Inequality in both advanced economies and emerging markets has been on the rise in recent decades. The COVID-19 pandemic has exacerbated and raised awareness of disparities between the rich and poor.
Fiscal policies and structural reforms are long known to be powerful mitigators of inequality. But what role can the central bank play?
In new IMF staff research, we find a case for central bankers to take inequality specifically into account when conducting monetary policy.
A new view on monetary policy
Even though inequality remains outside central banks’ mandates, major central bankers are increasingly discussing distributional issues. At the same time, recent advances in economic theory shed new light on the interplay of monetary policy and inequality.
It is now accepted within academia and major central banks that wealth and income inequality affect the effectiveness of monetary policy. This is because the poor, who tend to be more liquidity constrained than the rich, increase their consumption more as their incomes rise in response to an interest rate cut. The same rate cut thus stimulates aggregate consumption more in an economy with a larger proportion of the poor. Relatedly, there is evidence supporting that monetary policy itself can affect inequality.
Our research asks whether inequality affects the way monetary policy should be conducted in a stylized economy where business cycles are driven by innovations in technology. In this setting, a rich person—call her R—owns all the capital. R’s income is thus composed of after-tax dividends and wages. In contrast, a poor person— call her P—receives only wages and a transfer from the government-financed by the dividend tax. In the model, profits and capital income rise in response to positive productivity shocks, thereby exacerbating inequality. Moreover, wages are tech-biased: when productivity rises, R’s share of total wage income goes up, while P’s declines. These mechanisms are consistent with US micro- and macro-economic data and match the empirical effects of technology shocks on consumption inequality.
We study implications for monetary policy in two settings. In the first, the central bank chooses the best possible path of interest rates with full information and caring equally about all individuals. This setting is called “optimal policy.” In the second setting, the central bank sets monetary policy according to a so-called Taylor rule, which prescribes a given interest rate based on whether inflation and output deviate from desired levels. This second setting is useful because it is closer to what central banks do in practice. In our study, the relevant concept of inequality is the difference in consumption between rich and poor.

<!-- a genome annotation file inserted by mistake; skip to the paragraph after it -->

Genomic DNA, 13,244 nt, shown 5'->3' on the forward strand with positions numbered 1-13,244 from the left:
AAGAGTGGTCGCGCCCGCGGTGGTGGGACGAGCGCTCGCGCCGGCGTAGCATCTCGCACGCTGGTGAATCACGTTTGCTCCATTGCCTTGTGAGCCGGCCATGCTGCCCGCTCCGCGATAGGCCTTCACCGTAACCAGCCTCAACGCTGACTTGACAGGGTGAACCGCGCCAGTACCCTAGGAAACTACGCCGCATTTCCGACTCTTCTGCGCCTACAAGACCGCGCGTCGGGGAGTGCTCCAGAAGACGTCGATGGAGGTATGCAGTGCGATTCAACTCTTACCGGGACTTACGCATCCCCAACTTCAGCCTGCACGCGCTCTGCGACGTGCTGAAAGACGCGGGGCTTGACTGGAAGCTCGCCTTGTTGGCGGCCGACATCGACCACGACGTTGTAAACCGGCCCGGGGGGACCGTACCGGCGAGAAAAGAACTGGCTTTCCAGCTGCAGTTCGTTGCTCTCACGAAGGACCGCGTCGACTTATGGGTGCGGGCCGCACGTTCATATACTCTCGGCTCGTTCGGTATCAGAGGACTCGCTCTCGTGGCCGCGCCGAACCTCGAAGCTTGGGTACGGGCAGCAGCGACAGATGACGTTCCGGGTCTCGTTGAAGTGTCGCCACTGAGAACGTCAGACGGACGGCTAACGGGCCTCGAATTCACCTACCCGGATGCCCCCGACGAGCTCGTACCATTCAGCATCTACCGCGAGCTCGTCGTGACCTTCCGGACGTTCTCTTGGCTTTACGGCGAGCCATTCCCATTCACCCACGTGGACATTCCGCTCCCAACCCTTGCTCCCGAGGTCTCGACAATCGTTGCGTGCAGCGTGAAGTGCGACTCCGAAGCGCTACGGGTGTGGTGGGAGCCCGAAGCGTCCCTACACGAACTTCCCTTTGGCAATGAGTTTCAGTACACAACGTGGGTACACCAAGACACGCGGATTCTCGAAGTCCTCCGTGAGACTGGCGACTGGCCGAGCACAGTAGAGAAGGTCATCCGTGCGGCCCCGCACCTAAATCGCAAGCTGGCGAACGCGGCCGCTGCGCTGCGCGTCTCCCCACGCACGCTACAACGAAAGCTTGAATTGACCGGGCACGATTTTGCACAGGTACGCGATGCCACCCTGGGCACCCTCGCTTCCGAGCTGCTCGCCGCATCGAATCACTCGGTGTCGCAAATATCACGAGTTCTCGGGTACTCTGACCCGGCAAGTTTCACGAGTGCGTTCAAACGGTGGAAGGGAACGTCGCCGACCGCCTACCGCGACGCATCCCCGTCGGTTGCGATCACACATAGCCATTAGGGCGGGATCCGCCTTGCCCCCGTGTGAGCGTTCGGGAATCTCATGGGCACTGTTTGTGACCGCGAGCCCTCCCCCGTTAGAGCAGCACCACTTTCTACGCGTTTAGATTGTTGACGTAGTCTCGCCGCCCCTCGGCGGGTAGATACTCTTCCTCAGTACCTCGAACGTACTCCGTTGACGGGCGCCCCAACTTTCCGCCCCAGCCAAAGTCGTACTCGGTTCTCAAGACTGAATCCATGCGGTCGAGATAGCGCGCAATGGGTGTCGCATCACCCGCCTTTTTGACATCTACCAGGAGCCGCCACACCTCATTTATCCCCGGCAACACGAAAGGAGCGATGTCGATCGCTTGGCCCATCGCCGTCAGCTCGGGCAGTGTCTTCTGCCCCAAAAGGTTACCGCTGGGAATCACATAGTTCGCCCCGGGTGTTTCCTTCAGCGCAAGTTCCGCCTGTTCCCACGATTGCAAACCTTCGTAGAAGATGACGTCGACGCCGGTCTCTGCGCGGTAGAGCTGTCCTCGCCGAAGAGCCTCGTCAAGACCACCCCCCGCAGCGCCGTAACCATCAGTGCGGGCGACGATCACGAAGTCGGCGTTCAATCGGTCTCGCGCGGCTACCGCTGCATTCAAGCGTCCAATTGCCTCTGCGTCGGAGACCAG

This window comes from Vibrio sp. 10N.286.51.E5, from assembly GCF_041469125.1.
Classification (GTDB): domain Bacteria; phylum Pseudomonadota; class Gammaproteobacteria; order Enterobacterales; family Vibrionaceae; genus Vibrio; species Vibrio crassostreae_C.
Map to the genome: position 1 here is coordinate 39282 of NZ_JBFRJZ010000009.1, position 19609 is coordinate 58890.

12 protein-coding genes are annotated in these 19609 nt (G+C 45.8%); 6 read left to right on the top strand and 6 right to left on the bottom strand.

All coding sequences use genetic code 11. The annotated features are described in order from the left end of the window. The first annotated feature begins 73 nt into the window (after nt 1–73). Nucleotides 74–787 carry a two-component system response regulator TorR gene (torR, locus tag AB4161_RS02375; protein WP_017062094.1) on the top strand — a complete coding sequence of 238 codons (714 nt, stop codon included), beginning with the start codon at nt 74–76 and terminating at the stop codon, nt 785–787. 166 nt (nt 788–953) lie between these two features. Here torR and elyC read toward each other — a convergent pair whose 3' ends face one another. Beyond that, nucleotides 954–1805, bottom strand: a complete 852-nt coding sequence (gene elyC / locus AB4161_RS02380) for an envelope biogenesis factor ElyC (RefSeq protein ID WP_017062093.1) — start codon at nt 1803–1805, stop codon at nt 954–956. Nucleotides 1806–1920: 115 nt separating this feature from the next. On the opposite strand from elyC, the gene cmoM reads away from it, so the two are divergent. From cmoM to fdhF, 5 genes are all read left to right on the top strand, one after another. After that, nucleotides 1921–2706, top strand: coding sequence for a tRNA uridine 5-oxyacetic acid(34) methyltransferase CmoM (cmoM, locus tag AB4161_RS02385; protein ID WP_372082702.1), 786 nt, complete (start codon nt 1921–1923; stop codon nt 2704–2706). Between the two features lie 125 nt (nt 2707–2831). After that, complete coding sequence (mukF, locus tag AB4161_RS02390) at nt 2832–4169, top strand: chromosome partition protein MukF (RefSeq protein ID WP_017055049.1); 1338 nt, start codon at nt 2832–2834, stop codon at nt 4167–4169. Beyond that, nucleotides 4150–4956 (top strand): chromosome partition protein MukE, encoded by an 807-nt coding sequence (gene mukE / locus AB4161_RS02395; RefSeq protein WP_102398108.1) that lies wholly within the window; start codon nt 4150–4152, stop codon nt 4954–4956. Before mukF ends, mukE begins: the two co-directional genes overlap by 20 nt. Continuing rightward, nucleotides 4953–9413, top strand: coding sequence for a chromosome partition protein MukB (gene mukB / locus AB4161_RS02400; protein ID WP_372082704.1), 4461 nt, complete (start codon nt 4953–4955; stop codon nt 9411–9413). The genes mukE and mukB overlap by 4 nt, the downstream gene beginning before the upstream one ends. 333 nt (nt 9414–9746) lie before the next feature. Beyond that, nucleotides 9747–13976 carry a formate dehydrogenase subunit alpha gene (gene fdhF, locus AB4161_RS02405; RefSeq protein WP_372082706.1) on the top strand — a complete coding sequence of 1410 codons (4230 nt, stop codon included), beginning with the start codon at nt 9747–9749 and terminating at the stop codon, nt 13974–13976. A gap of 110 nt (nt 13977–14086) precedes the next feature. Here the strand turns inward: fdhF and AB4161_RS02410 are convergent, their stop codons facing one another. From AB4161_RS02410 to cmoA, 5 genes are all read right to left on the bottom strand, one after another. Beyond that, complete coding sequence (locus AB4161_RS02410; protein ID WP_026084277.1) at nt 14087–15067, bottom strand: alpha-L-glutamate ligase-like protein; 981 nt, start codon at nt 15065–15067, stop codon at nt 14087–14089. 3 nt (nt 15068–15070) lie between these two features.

Implications for monetary policy
In the first setting, we find that a central bank should place some weight on observed consumption inequality. That means the central bank will use monetary policy, i.e. setting interest rates to stimulate growth and wages, which has the effect of reducing consumption inequality while tolerating inflation moving above its target.
However, we find that this weight is generally small and thus output and inflation are not that different from those that would prevail if the central bank ignored inequality. Interestingly, a central bank pursuing such “optimal policy” cares progressively less about inflation and more about growth the higher the initial level of inequality. This is because when initial inequality is high the central bank will try harder to adjust interest rates to stabilize wages and protect the consumption of the poor. Thus, stabilizing wages, and hence inequality, coincides with stabilizing growth.
In the second setting, we find that a central bank should pursue an augmented “Taylor rule” targeting also consumption inequality. That means following a positive productivity shock, interest rates should be set lower than the level implied by a standard Taylor rule that targets output and inflation alone. A policy of lower interest rates leads to higher wages which benefits the poor. Beyond lowering inequality, such a policy is also beneficial more generally because it improves inflation and growth outcomes by avoiding excessive tightening of the interest rate in response to a positive productivity shock.
These results suggest that welfare could be improved if central banks take inequality into account when conducting monetary policy, particularly if following typical interest rate rules. Our results of course are model specific and can be complemented by considering additional features e.g. by including differentiated types of labor and hence differentiated wages, or a richer set of available assets. The results bolster the case for more theoretical and empirical work on the issue.